As much as Manon was a leitmotif last year at the Royal Opera House – with a ballet and two operas on the ill-fated beauty – this year it is Eugene Onegin that is receiving the full ballet and opera treatment. Earlier in the year the Royal Ballet’s Onegin, choreographed by John Cranko, brought to the stage Pushkin’s story; now P. I. Tchaikovsky’s Eugene Onegin – in a production by current Royal Opera director Kasper Holten – comes back to it in all its ambivalence and psychological complexity.

Holten’s production was first premiered two years ago, and it was badly received back then. The use of massive yet somewhat dull scenery, only made dynamic with projections – like in, for example, Don Giovanni – and certain changes to the interpretation of the story and characters’ behaviour caught audiences by surprise. The truth is, however, that the underlying concepts behind his productions are quite interesting. In this particular case, remorse and nostalgia are the driving forces; we can see the younger selves of Onegin and Tatyana while the older ones sing, as if telling a story from the past. However, changes like the appearance of Gremin in the last scene or the overly sinister Polonaise, can for some tilt the balance slightly towards pretentiousness. In any case, the overall production looks great, and the above-mentioned ideas – together with some stylish touches – make the performance both unexpected and deeply poetic.

The star singer of this production is Dmitri Hvorostovsky, who valiantly (he is mid-treatment for a brain tumour) delivers a powerful performance as Eugene Onegin, giving him an interesting severity and elegance, some two decades after his debut in the role at this venue. Australian soprano Nicole Car, who recently debuted at the Royal Opera House as Micaëla in Carmen, is stunning as Tatyana, giving her the lightness and energy that Tchaikovsky intended for her. Michael Fabiano makes his debut with honours as Lensky, despite having to be dead mercilessly on stage for a long time. Despite his relative importance – big for story development, not that big musically speaking – he delivers a heartfelt performance as the hot-blooded, naïve poet who is so in love with Tatyana’s sister Olga. The rest of the cast is equally good, making for a great musical balance, topped by the Royal Opera Chorus that is on top form. It must be mentioned, however, that the talent in the pit is exceptionally outstanding. Semyon Bychkov conducts with energy and dramatic sensitivity, which makes for an even more enjoyable score and overall music experience.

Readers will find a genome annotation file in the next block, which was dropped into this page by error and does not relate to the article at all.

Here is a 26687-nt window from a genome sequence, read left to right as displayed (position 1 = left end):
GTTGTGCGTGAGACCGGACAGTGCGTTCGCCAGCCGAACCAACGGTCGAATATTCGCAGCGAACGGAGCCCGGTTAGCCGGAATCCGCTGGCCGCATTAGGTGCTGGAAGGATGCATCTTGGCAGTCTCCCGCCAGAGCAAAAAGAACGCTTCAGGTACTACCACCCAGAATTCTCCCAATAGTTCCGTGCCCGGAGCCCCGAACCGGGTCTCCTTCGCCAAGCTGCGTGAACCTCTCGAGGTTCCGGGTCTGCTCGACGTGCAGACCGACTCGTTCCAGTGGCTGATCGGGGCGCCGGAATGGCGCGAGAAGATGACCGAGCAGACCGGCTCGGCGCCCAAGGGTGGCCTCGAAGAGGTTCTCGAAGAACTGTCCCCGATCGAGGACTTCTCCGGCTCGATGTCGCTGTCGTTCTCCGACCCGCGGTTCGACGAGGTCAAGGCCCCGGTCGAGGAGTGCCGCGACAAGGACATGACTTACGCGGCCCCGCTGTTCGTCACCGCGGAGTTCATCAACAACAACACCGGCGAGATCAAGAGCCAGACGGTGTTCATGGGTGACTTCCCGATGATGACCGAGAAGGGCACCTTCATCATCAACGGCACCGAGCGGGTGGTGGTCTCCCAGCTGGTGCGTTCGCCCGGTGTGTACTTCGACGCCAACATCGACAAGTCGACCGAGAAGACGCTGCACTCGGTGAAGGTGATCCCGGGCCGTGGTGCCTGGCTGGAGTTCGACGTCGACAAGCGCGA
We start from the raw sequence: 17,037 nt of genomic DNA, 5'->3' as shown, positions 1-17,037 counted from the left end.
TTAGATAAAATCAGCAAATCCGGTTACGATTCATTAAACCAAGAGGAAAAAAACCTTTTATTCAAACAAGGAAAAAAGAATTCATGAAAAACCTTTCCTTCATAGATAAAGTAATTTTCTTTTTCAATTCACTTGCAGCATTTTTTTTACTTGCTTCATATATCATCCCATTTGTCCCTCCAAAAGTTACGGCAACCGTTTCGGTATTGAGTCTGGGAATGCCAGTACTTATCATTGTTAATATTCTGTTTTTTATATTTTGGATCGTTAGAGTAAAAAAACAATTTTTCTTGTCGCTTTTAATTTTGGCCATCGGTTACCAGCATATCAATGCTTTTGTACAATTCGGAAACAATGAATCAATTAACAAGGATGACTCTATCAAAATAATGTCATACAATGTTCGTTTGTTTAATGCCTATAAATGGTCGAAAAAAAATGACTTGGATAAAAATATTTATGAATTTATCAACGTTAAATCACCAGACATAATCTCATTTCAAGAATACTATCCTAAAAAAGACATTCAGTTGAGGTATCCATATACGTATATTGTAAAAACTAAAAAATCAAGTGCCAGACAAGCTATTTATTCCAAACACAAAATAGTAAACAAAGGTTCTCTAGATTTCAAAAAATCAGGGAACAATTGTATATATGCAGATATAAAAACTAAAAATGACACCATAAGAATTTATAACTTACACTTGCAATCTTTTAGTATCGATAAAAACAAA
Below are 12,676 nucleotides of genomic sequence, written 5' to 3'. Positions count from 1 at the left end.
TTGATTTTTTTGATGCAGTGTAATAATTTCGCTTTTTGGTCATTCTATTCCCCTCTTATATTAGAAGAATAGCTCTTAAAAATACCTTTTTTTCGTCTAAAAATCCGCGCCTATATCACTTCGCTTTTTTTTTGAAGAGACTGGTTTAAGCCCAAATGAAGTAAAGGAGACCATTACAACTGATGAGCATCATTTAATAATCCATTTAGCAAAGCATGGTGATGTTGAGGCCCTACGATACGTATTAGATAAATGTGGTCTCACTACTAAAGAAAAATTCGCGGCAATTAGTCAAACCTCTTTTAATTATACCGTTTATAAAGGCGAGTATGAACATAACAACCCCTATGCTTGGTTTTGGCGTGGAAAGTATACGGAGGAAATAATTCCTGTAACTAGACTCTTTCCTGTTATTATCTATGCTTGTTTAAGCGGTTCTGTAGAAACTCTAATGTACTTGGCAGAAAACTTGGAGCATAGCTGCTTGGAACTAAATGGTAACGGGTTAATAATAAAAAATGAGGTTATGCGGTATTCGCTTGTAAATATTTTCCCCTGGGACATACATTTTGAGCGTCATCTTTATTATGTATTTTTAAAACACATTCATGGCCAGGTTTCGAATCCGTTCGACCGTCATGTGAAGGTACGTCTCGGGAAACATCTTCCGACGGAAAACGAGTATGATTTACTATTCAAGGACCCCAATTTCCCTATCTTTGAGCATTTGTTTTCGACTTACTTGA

A trimmed revival of a dramatically intense production, this Eugene Onegin highlights some of the key ingredients of Pushkin’s verse novel: namely regret, remorse and nostalgia. Even though other aspects like irony and playfulness are left out – it can be argued that they were also left out of the libretto – this production channels Tchaikovsky’s evocative and emotionally complex score to great effect, aided by memorable performances and energetic conducting.

Eugene Onegin is playing at the Royal Opera House until 7 January. For more information and tickets, see the Royal Opera House website. Photo: Bill Cooper.